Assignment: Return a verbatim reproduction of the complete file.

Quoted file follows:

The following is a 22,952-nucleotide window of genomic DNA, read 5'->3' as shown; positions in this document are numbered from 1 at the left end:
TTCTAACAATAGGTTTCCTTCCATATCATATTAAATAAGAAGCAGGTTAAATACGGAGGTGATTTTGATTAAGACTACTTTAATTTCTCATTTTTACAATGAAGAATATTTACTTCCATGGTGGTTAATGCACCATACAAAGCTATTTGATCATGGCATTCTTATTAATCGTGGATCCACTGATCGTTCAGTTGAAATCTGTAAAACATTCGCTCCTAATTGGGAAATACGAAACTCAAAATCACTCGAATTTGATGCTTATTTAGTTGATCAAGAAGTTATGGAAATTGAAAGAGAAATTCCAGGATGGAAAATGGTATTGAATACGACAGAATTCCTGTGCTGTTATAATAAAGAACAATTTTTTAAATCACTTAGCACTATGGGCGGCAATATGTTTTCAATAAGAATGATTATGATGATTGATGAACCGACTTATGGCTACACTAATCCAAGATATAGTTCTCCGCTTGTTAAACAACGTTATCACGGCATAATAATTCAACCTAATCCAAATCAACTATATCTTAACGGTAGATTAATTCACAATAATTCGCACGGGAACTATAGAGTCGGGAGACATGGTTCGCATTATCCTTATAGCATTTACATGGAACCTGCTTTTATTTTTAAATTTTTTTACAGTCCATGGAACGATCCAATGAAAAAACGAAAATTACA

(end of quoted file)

The following is a 22,952-nucleotide window of genomic DNA, read 5'->3' as shown; positions in this document are numbered from 1 at the left end:
TTCTAACAATAGGTTTCCTTCCATATCATATTAAATAAGAAGCAGGTTAAATACGGAGGTGATTTTGATTAAGACTACTTTAATTTCTCATTTTTACAATGAAGAATATTTACTTCCATGGTGGTTAATGCACCATACAAAGCTATTTGATCATGGCATTCTTATTAATCGTGGATCCACTGATCGTTCAGTTGAAATCTGTAAAACATTCGCTCCTAATTGGGAAATACGAAACTCAAAATCACTCGAATTTGATGCTTATTTAGTTGATCAAGAAGTTATGGAAATTGAAAGAGAAATTCCAGGATGGAAAATGGTATTGAATACGACAGAATTCCTGTGCTGTTATAATAAAGAACAATTTTTTAAATCACTTAGCACTATGGGCGGCAATATGTTTTCAATAAGAATGATTATGATGATTGATGAACCGACTTATGGCTACACTAATCCAAGATATAGTTCTCCGCTTGTTAAACAACGTTATCACGGCATAATAATTCAACCTAATCCAAATCAACTATATCTTAACGGTAGATTAATTCACAATAATTCGCACGGGAACTATAGAGTCGGGAGACATGGTTCGCATTATCCTTATAGCATTTACATGGAACCTGCTTTTATTTTTAAATTTTTTTACAGTCCATGGAACGATCCAATGAAAAAACGAAAATTACA